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Oman has jumped from a budget deficit last year to a $930 surplus as of the end of the first quarter of 2022, thanks to a significant increase in oil revenues by more than 70%, Reuters reported.
Oman saw gas revenue for Q1 more than double.
In March, Oman’s oil production reached a two-year high, with the country–a member of the Gulf Cooperation Council (GCC)--meeting its quota as outlined in the OPEC+ production deal for the first time in 2022.
Oman’s oil production averaged 1.04 million barrels per day in March–a production level the country hasn’t reached since this same period in 2020, right before the pandemic.
The Sultanate’s total crude oil exports rose by 18% at the end of March 2022, compared to the same month a year ago, with exports to South Korea ramping up by over 99%, according to the Times of Oman.
At the same time, Oman has seen production at its refineries and across its petroleum industry decline by 25% year-on-year for the month of March, according to official data.
While the production of standard-grade petrol increased by just over 27% for the period, that was offset by declines in the production of M-95 fuel, diesel and aviation fuel, media cited data from Oman’s National Centre for Statistics and Information as saying.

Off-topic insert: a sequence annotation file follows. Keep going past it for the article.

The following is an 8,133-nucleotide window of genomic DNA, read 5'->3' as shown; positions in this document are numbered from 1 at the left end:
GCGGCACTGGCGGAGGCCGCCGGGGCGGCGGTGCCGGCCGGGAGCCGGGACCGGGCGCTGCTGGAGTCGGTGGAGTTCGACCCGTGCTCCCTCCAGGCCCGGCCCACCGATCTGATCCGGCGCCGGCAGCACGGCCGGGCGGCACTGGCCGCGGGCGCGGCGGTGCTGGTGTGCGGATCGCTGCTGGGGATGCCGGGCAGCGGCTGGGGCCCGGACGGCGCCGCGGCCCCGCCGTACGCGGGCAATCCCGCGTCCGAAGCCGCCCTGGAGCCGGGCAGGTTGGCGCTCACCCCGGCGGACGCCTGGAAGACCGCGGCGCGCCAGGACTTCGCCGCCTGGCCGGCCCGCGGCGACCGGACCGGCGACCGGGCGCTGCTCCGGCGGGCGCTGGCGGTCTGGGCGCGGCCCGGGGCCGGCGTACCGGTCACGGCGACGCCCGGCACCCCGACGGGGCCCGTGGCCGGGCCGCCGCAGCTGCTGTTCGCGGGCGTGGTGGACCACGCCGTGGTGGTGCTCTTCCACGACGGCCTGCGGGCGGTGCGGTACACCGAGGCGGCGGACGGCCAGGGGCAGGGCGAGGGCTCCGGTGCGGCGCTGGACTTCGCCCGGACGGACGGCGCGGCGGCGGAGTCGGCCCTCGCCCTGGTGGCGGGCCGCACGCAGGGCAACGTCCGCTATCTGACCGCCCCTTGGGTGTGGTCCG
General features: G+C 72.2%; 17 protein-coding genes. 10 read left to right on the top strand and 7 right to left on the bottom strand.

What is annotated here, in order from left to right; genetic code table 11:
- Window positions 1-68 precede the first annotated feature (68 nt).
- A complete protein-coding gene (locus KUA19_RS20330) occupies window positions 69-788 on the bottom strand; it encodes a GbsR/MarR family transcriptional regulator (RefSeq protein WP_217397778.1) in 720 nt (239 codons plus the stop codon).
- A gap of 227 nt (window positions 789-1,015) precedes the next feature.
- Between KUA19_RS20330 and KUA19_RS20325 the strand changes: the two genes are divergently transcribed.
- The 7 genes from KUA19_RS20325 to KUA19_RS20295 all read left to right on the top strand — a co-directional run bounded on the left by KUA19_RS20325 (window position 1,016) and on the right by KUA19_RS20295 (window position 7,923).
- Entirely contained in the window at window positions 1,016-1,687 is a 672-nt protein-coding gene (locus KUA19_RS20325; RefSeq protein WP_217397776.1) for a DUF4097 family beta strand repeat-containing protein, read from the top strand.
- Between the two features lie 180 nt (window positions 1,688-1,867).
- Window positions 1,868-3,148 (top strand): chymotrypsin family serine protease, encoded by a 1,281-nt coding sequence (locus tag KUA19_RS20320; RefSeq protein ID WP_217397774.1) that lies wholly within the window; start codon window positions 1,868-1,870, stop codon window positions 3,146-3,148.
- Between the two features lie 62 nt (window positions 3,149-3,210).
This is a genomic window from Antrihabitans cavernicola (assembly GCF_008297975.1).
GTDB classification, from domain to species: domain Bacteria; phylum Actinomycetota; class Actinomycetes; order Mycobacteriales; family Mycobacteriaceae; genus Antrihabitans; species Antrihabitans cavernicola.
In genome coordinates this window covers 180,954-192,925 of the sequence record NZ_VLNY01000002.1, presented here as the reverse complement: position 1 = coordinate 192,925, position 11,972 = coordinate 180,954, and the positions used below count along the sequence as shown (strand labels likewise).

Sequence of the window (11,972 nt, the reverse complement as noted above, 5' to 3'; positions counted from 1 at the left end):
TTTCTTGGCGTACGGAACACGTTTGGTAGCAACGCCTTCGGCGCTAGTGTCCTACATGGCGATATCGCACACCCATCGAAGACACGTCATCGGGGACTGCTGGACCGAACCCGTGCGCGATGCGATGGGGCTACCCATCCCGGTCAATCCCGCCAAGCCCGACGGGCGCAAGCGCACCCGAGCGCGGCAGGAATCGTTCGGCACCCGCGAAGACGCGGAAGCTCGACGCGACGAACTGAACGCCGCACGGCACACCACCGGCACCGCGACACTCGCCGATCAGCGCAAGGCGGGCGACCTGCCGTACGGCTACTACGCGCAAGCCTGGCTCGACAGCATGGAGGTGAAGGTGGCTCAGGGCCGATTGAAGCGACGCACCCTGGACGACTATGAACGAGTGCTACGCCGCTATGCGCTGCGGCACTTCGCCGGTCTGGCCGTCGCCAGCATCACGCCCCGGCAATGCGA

Oman’s production of M-95 fuel fell by 34.3% year-on-year, with sales down 12.3% and export down by 18.6%.
Diesel production fell by nearly 37%, while sales rose 2% and exports dropped by nearly 56%. For aviation fuel, production saw a 6% drop but a more than 75% surge in sales, though a 17% drop in exports.
High oil prices have been a windfall for GCC economies, but OPEC has resisted raising production, citing a lack of spare capacity and concern surrounding future demand.
Last Tuesday, OPEC+ approved a 432,000 bpd output increase for June, but expectations are for final output to come in lower, particularly as Libya’s has some 600,000 bpd offline and Nigeria has had trouble reaching capacity.
Saudi Arabia saw a 9.6% rise in its economic growth rate in Q1–the fastest rate in ten years. Q1 oil sector growth topped 20%, year-over-year.
UAE’s GDP growth is also on track to soar this year, with the IMF and the UAE Central Bank forecasting over 4%.
Bahrain is also set to swing into surplus this year, as long as oil prices remain high, according to the National Bank of Kuwait.
By Charles Kennedy for Oilprice.com
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Charles is a writer for Oilprice.com